NO-ONE needs to tell Ronny Deila anything about rivalry. He can inform you about playing against a team who were such fierce rivals Stromsgodset supporters couldn’t even bring themselves to say their name. Even yesterday Deila declined to mention said club.
It’s the Norwegian equivalent of the ‘Scottish play’. Just as actors won’t refer to Macbeth out loud due to a long-held suspicion that doing so courts disaster, Deila preferred to reference this team – Mjondalen IF – only by their Norwegian postcode: 30-50.
The bitter nature of the Old Firm rivalry can be described as ridiculous on several counts. However, it has yet to reach such a level of pettiness. Deila, for example, was happy to mention Rangers on several occasions as he considered tomorrow’s League Cup semi-final against the old foes, the first meeting for nearly three years. Deila, of course, has yet to sample an Old Firm derby, not even as a spectator. But he has experienced a high-octane fixture in Norway against the team-that-can’t-be-mentioned. His record is good too; as Stromsgodset manager v Mjondalen it is played two, won two, including a 6-1 victory.
“At Stromsgodset we had a derby with another club,” recalled the Celtic manager. “I can’t even say their name though. We just called them by their postcode, 30-50. It is a place just to drive through!”
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The ‘farm derby’, as it is so-termed, pitches so-called big city slickers Stromsgodset, from Drammen, against their country cousin rivals. While there is little love lost, it is not as toxic as an Old Firm derby, nor is it anywhere near as intense. “That was a big for one us and it was a full stadium – but their stadium held 5,000 people which is not the same,” said Deila.
What is the same, though, is a deep-seated fear of losing. Understandably, Deila is only allowing himself to consider one outcome tomorrow; victory for his side.
“All the emotions in your body are going,” said Deila, who has been locked away at the club’s Lennoxtown training base most of this week, plotting Rangers’ downfall. “The only thing I am thinking about is how to win. That is the most important thing. That is the only thing I can do something about. Everything I am thinking of is winning.”
Defeat is not to be borne, particularly against a side as denuded as Rangers in terms of status. But the Celtic manager was canny enough to remind listeners that the Ibrox club still have the second biggest financial budget in the Scottish game; while failure doesn’t bear thinking about, losing is, of course, possible in a football match that will not necessarily reward the most talented team. As a few talking heads have also done this week, Deila noted the number of underdog victories in the FA Cup last weekend.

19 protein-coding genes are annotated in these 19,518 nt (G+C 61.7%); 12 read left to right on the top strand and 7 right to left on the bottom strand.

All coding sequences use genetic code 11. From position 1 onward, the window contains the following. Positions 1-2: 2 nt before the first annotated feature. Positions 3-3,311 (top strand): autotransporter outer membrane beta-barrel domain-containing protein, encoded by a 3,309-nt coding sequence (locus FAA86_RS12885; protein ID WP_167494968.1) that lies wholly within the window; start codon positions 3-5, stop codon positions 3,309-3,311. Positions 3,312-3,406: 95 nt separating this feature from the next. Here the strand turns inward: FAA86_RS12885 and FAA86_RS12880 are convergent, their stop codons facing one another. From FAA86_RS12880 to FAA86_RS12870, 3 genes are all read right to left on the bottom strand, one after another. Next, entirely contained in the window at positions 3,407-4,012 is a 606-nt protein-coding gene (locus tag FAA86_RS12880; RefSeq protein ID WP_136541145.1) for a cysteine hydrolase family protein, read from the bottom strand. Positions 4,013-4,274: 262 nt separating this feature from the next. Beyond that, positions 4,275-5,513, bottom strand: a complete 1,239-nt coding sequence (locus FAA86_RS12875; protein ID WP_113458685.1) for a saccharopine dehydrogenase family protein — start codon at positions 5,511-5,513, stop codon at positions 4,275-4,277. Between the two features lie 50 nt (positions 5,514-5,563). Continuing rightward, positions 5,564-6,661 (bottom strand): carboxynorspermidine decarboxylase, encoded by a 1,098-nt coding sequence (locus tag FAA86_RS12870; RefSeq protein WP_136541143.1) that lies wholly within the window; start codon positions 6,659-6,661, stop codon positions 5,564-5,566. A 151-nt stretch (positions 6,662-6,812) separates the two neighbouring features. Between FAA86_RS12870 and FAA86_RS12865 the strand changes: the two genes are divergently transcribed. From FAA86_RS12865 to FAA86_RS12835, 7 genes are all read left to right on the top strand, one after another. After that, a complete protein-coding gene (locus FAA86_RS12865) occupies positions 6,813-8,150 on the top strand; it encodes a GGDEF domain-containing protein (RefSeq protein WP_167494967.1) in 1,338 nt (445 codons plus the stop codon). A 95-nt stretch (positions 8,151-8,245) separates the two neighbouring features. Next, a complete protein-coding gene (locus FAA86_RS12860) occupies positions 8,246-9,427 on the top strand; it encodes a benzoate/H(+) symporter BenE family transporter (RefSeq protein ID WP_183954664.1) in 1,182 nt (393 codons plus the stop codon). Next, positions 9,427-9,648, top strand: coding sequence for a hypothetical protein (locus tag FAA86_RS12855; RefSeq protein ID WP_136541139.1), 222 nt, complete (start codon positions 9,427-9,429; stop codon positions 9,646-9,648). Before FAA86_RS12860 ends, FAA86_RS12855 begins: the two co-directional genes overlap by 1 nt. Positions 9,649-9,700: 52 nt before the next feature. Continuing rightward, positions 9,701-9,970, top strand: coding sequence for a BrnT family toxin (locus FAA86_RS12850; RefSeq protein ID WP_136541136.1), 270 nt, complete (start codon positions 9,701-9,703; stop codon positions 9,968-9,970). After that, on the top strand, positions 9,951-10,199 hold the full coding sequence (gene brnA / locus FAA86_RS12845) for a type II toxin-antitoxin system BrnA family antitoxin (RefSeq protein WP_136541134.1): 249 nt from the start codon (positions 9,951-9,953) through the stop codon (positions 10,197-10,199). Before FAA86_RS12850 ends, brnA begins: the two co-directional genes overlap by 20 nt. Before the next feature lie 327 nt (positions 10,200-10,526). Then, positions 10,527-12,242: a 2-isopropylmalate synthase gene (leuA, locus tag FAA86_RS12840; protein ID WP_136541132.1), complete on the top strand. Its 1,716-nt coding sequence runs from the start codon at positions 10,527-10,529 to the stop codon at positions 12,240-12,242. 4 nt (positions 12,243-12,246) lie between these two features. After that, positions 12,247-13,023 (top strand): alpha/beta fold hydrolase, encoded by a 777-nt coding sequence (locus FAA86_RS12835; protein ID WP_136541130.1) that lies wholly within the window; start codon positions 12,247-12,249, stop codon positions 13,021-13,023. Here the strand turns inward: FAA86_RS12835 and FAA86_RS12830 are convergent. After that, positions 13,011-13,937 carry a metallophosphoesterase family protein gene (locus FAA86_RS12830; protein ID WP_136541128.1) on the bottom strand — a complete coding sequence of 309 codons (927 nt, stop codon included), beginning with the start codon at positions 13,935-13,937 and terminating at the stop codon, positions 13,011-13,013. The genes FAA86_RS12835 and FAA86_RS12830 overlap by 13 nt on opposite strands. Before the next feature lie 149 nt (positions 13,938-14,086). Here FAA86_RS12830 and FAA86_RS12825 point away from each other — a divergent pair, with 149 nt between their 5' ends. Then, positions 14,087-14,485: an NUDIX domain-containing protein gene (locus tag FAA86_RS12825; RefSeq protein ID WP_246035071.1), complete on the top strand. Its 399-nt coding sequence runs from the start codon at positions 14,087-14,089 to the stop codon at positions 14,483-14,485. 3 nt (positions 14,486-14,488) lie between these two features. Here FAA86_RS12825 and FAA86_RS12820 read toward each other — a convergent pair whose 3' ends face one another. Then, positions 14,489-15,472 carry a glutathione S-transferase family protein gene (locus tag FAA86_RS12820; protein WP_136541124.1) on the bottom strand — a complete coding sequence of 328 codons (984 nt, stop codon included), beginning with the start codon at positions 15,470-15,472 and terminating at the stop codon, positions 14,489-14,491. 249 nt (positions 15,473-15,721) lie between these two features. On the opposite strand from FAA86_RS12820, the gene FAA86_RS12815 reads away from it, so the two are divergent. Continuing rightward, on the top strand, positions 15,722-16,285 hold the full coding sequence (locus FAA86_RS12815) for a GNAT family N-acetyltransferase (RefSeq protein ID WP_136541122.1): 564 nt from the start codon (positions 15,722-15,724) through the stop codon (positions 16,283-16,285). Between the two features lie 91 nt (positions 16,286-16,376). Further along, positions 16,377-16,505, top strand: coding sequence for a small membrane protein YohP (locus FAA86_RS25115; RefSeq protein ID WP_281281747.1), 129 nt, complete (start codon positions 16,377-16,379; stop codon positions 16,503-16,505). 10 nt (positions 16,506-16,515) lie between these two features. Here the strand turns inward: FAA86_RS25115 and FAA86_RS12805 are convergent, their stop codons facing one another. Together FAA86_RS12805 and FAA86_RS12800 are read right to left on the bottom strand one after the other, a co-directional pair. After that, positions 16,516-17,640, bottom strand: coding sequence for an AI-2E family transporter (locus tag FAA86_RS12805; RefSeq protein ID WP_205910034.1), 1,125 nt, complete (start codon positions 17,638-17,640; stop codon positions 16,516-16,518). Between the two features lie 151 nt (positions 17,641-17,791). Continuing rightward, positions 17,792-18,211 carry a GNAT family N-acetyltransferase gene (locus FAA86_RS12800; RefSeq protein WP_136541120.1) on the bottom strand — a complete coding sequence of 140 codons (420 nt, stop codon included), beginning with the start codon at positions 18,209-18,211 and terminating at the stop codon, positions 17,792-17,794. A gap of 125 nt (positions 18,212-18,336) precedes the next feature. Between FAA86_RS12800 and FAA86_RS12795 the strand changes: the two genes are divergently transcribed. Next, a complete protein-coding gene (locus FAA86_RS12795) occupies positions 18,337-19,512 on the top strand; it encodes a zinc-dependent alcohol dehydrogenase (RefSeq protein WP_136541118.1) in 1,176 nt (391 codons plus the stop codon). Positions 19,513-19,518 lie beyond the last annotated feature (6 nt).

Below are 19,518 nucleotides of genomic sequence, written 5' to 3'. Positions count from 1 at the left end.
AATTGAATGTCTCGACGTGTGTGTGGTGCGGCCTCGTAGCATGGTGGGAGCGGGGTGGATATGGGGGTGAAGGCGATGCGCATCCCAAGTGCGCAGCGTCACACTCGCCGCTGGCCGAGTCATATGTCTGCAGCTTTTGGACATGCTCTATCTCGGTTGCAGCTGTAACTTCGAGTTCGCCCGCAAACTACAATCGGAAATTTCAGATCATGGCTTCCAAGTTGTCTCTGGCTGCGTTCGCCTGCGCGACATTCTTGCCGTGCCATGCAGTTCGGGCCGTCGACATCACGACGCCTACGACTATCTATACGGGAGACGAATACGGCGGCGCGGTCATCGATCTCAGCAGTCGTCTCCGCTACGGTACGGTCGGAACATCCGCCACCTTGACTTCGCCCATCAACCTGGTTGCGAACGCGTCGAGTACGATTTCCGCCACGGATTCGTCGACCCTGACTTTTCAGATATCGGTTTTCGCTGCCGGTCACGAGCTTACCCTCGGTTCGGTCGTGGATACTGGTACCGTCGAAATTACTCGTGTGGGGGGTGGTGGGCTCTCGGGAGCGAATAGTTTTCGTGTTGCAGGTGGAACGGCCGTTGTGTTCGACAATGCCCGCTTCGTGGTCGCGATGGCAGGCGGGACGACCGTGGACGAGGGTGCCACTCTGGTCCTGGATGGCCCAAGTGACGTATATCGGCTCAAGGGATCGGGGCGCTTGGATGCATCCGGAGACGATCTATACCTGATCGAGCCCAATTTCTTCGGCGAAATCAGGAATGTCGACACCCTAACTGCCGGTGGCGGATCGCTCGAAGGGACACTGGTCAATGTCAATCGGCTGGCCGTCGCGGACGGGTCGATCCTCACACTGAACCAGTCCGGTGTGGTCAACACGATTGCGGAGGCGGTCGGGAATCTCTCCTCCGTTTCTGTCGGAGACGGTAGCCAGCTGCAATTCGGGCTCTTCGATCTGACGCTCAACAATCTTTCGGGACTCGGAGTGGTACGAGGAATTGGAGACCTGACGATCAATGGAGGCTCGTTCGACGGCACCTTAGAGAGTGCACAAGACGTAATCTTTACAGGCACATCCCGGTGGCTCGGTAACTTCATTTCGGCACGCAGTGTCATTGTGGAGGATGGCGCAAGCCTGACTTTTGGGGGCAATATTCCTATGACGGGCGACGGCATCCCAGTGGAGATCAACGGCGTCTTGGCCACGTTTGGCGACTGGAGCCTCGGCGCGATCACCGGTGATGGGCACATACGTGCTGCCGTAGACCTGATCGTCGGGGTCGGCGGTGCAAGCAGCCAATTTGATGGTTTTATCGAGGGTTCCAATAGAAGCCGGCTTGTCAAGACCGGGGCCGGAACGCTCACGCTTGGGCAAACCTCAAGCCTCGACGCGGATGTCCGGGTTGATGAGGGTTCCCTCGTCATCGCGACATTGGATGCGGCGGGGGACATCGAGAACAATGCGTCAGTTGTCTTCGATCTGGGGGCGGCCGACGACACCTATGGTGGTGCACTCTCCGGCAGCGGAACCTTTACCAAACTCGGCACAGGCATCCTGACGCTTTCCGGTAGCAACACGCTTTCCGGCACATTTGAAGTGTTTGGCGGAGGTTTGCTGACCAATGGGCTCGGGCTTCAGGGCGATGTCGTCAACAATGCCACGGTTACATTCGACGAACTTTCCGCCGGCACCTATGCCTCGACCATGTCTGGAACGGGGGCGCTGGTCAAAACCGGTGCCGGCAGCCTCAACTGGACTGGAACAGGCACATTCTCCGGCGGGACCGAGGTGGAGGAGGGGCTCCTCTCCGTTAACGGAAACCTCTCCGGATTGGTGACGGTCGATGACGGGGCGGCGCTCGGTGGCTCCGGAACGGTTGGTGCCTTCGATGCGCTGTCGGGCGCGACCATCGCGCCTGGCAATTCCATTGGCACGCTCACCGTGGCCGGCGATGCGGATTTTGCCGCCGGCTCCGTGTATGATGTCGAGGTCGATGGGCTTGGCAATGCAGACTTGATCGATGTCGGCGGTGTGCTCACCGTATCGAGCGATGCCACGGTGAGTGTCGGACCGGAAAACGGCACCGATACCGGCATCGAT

“This game is going to be difficult,” he said. “Rangers have the second best budget in Scotland. They have a lot of experienced players who have been through this before and it is a semi-final so it is not going to be easy.
“If you go one week back then you saw Chelsea losing at home to Bradford and Manchester City losing to Middlesbrough.
“A cup competition is a special thing and that is why we love it,” he added. “It is a semi-final and I don’t think the game is going to be great. The winner is going to be decided by small margins. Small factors will tip it our way or the other way.”
Deila made a first visit to Ibrox as Celtic manager earlier this month for the abandoned game against Hearts. He hadn’t, though, met interim Rangers manager Kenny McDowall until earlier this week, when they attended a Hampden photocall. To a certain extent, both are novices, although McDowall does, of course, have more experience of the fixture. “I am new here and today was the first time I have met him [McDowall],” said Deila. “All the emotions are new for me. It is hard for me to put myself into his shoes. I am just looking forward to be a part of the derby.”
The pair made appeals for calm on Wednesday. Will Deila heed his own advice, someone wondered? Deila has begun to routinely very publicly applaud the Celtic fans after games. On this special occasion, the focus will be on anyone approaching the supporters, even if only to salute them.
But the manager argues that there should be no problem so long as you concern yourself with your own fans. He will, he suggested, be guided by how it feels on the day itself – and, of course, by the result.
“I think I am quite calm underneath when the match is going on,” he pointed out. “I try to be but I am not calm inside. It is about respect. To celebrate with your own fans is no problem, but I don’t want to cause any trouble for others.”